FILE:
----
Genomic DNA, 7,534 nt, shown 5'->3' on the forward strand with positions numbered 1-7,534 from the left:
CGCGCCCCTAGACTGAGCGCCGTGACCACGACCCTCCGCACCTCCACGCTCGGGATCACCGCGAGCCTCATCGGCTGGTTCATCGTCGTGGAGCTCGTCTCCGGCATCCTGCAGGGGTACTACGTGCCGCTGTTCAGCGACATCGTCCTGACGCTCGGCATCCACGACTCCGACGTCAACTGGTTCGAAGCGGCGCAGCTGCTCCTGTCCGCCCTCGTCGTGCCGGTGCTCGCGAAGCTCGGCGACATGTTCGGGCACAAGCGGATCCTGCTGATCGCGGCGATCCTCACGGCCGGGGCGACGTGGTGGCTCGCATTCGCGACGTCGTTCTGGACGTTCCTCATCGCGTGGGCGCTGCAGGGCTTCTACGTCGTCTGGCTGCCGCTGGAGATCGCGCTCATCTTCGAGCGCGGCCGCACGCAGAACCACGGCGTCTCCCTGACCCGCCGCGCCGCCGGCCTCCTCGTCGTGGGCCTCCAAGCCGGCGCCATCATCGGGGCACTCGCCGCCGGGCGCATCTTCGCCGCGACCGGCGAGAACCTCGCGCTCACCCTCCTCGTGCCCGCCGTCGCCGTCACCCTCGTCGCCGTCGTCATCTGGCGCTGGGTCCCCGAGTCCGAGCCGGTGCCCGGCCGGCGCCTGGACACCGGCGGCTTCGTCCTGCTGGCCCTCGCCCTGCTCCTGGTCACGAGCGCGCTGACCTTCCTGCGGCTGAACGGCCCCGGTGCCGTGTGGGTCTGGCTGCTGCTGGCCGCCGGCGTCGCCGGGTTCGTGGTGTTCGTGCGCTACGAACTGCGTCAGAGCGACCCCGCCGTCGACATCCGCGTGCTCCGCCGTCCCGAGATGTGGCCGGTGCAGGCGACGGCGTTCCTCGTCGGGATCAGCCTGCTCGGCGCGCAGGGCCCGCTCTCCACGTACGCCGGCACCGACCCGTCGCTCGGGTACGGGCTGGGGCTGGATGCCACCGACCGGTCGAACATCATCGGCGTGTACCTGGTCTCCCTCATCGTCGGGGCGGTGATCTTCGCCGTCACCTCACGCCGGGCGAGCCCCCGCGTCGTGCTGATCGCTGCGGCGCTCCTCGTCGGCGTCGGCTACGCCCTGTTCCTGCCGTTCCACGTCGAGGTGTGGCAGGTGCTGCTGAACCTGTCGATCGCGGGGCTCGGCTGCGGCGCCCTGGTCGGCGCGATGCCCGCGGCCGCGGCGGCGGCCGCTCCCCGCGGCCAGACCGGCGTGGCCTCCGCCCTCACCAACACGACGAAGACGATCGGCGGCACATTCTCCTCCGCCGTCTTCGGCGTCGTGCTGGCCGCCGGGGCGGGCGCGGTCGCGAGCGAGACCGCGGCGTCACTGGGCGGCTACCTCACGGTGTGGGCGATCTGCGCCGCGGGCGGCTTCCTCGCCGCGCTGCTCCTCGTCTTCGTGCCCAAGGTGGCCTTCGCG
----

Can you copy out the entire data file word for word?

Genomic DNA, 7,534 nt, shown 5'->3' on the forward strand with positions numbered 1-7,534 from the left:
CGCGCCCCTAGACTGAGCGCCGTGACCACGACCCTCCGCACCTCCACGCTCGGGATCACCGCGAGCCTCATCGGCTGGTTCATCGTCGTGGAGCTCGTCTCCGGCATCCTGCAGGGGTACTACGTGCCGCTGTTCAGCGACATCGTCCTGACGCTCGGCATCCACGACTCCGACGTCAACTGGTTCGAAGCGGCGCAGCTGCTCCTGTCCGCCCTCGTCGTGCCGGTGCTCGCGAAGCTCGGCGACATGTTCGGGCACAAGCGGATCCTGCTGATCGCGGCGATCCTCACGGCCGGGGCGACGTGGTGGCTCGCATTCGCGACGTCGTTCTGGACGTTCCTCATCGCGTGGGCGCTGCAGGGCTTCTACGTCGTCTGGCTGCCGCTGGAGATCGCGCTCATCTTCGAGCGCGGCCGCACGCAGAACCACGGCGTCTCCCTGACCCGCCGCGCCGCCGGCCTCCTCGTCGTGGGCCTCCAAGCCGGCGCCATCATCGGGGCACTCGCCGCCGGGCGCATCTTCGCCGCGACCGGCGAGAACCTCGCGCTCACCCTCCTCGTGCCCGCCGTCGCCGTCACCCTCGTCGCCGTCGTCATCTGGCGCTGGGTCCCCGAGTCCGAGCCGGTGCCCGGCCGGCGCCTGGACACCGGCGGCTTCGTCCTGCTGGCCCTCGCCCTGCTCCTGGTCACGAGCGCGCTGACCTTCCTGCGGCTGAACGGCCCCGGTGCCGTGTGGGTCTGGCTGCTGCTGGCCGCCGGCGTCGCCGGGTTCGTGGTGTTCGTGCGCTACGAACTGCGTCAGAGCGACCCCGCCGTCGACATCCGCGTGCTCCGCCGTCCCGAGATGTGGCCGGTGCAGGCGACGGCGTTCCTCGTCGGGATCAGCCTGCTCGGCGCGCAGGGCCCGCTCTCCACGTACGCCGGCACCGACCCGTCGCTCGGGTACGGGCTGGGGCTGGATGCCACCGACCGGTCGAACATCATCGGCGTGTACCTGGTCTCCCTCATCGTCGGGGCGGTGATCTTCGCCGTCACCTCACGCCGGGCGAGCCCCCGCGTCGTGCTGATCGCTGCGGCGCTCCTCGTCGGCGTCGGCTACGCCCTGTTCCTGCCGTTCCACGTCGAGGTGTGGCAGGTGCTGCTGAACCTGTCGATCGCGGGGCTCGGCTGCGGCGCCCTGGTCGGCGCGATGCCCGCGGCCGCGGCGGCGGCCGCTCCCCGCGGCCAGACCGGCGTGGCCTCCGCCCTCACCAACACGACGAAGACGATCGGCGGCACATTCTCCTCCGCCGTCTTCGGCGTCGTGCTGGCCGCCGGGGCGGGCGCGGTCGCGAGCGAGACCGCGGCGTCACTGGGCGGCTACCTCACGGTGTGGGCGATCTGCGCCGCGGGCGGCTTCCTCGCCGCGCTGCTCCTCGTCTTCGTGCCCAAGGTGGCCTTCGCG